If you like ‘em loud and proud, D-Link has just the router for you. The DSL-4320L (AKA the Taipan) is the ADSL-equipped version of the D-Link’s older DIR-890L router, a model which was launched early in 2015.
With six antennas apiece and glossy racecar paint jobs, both look essentially identical: this model just comes in bright-blue, rather than the DIR-890L’s red. Both are massive devices that, at a glance, look more like souped-up quadcopter drones than the stationary pieces of networking gear they actually are.
For now, the Taipan is an ANZ exclusive, and it’s what vendors have been calling ‘tri-band’ routers, meaning they have three wireless radios inside. That’s a single 2.4GHz 802.11n-capable radio (supporting speeds up to 600Mbps) and two 802.11ac 5GHz ones (at up to 1300Mbps a pop), with one of the latter also offering MU-MIMO support.
This is the first tri-band router with an ADSL modem built in — thus, the high asking price.
The good news is: you don’t need to know all that much about what’s under the hood to benefit from all that tech. The Taipan can be set up to only offer one Wi-Fi network for you to connect to, and based on the abilities of the device you’re using (smartphone, laptop, TV, games console or other), the router will connect you to the right radio.
That MU- MIMO support means it more effectively distributes its wireless bandwidth when multiple devices are connected. Without it, you might find one device hogging all the speed.
At close range, the Taipan is fast. We clocked speeds of up to 70MB/s on our 867Mbps test laptop, which is basically maxing-out the latter’s Wi-Fi. It didn’t quite fare so well at longer ranges, around 20–25Mbps where the best can manage 30–40Mbps.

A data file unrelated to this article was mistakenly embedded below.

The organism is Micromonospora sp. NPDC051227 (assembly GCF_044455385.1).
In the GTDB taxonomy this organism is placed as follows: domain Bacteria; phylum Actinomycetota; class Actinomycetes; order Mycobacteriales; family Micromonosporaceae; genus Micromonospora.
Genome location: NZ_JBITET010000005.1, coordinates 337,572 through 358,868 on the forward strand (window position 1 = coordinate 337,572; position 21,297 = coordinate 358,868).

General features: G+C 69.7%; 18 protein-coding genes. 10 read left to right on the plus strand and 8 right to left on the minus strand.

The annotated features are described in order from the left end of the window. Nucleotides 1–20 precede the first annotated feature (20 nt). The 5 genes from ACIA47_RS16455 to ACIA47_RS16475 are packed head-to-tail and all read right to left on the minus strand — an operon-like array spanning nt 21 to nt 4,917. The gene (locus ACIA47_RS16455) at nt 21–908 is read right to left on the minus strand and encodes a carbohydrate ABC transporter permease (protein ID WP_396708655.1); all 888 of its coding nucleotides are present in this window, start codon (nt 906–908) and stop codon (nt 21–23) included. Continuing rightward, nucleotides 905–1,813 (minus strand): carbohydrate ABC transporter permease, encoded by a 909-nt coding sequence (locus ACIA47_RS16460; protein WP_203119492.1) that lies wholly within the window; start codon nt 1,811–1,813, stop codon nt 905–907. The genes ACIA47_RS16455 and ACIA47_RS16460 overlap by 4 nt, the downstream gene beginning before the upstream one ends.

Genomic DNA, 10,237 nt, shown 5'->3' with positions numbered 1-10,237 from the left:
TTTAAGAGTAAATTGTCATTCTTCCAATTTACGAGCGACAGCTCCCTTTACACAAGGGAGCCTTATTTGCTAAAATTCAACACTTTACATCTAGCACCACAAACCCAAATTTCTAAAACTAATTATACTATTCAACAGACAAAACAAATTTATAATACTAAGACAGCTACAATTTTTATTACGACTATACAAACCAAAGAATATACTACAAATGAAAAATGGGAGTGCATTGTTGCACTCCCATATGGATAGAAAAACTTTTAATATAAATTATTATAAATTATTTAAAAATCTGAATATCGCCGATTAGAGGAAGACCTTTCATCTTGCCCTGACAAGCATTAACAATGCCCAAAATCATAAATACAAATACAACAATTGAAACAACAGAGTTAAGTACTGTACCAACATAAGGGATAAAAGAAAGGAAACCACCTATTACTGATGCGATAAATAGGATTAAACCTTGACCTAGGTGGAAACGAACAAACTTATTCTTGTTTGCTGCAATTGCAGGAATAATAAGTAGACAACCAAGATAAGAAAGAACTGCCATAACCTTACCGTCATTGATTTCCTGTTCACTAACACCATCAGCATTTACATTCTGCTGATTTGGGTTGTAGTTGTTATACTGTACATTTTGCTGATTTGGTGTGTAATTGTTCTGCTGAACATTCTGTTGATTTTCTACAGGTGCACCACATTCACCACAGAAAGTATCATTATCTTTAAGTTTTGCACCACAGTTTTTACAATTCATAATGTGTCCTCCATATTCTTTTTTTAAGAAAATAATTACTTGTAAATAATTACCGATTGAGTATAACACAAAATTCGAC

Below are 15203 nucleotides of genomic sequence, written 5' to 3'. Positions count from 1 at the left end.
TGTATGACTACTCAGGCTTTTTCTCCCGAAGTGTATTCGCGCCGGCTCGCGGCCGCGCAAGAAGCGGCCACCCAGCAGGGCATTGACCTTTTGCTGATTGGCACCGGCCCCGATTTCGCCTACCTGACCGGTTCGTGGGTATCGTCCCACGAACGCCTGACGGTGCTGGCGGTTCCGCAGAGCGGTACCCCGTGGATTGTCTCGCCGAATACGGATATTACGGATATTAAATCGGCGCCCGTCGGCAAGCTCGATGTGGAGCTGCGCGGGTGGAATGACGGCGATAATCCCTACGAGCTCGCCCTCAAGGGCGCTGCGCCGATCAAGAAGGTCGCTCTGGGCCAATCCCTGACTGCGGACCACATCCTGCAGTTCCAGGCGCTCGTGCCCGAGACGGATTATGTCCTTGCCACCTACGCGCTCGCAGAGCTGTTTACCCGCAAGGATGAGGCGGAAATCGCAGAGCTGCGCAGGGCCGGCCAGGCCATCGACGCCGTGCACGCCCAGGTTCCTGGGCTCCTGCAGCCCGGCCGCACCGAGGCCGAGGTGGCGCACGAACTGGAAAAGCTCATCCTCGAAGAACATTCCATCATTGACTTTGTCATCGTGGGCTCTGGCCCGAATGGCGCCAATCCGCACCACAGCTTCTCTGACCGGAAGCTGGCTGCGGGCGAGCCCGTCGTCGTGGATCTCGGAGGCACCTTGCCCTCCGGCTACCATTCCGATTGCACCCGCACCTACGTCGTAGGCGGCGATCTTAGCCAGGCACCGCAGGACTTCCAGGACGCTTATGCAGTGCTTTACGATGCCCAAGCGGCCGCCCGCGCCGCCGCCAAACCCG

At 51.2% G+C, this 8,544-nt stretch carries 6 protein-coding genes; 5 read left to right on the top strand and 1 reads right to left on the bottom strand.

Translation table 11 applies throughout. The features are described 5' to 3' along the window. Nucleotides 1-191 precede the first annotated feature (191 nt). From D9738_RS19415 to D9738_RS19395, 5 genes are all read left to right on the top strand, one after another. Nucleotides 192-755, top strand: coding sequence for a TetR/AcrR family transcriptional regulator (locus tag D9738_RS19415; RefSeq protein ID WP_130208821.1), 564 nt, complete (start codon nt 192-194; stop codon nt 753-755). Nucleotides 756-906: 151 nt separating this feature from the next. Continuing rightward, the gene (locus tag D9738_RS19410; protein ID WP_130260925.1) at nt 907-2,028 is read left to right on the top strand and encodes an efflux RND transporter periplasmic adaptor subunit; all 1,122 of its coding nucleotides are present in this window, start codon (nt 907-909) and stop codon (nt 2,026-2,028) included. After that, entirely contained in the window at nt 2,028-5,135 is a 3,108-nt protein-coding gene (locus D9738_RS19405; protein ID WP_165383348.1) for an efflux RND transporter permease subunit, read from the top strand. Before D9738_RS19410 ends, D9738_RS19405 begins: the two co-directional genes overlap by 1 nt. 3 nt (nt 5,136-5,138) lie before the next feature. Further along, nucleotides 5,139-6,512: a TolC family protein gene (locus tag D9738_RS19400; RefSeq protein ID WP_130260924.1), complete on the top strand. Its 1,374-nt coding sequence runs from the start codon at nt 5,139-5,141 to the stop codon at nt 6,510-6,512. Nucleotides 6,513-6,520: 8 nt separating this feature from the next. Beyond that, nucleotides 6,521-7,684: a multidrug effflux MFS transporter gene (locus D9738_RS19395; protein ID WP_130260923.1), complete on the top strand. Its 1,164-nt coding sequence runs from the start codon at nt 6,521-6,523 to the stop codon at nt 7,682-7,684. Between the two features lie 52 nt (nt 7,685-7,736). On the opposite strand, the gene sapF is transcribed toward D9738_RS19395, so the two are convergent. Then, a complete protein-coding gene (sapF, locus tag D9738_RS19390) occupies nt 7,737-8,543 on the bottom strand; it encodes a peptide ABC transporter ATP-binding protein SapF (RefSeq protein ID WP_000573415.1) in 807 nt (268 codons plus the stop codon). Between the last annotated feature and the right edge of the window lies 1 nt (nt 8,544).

Still, hardware-wise, it ticks most of the boxes you could reasonably expect. But while the onboard software features also cover all the basics most people will need (including USB storage support and mobile apps for configuration from your phone) and are reasonably easy to use, those features often aren’t as flexible or deep as you’ll find elsewhere — especially when compared to the likes of the Synology RT1900ac.
It’s in the configuration options and details that the DSL-4320L falls a bit flat. There are parental controls, for example, but they’re only rudimentary — just a website filter for 24 sites. Other brands offer cloud-based services with sophisticated blocklists based on different types of heuristic content filtering.
And while the Taipan does have a scheduling feature, this only lets you turn the firewall and website filtering features on or off.
The statistics page is another example. It can give you a live view of traffic being used and the total that’s been downloaded since the router was rebooted, but there’s no real configurability here, or the ability to drill down and, say, track individual clients or set quotas for them, or specify when your broadband monthly quota is reset so you can keep track of your total downloads.
That lack of feature-depth may not matter to some, but for us, when you’re asking a premium price — and $580 is definitely premium — you should be able to expect the best across the board. And with its current software setup, the DSL-4320L doesn’t quite deliver.
Verdict: Tri-band 802.11ac comes to ADSL routers, but the software isn’t as smart as the hardware it’s running on.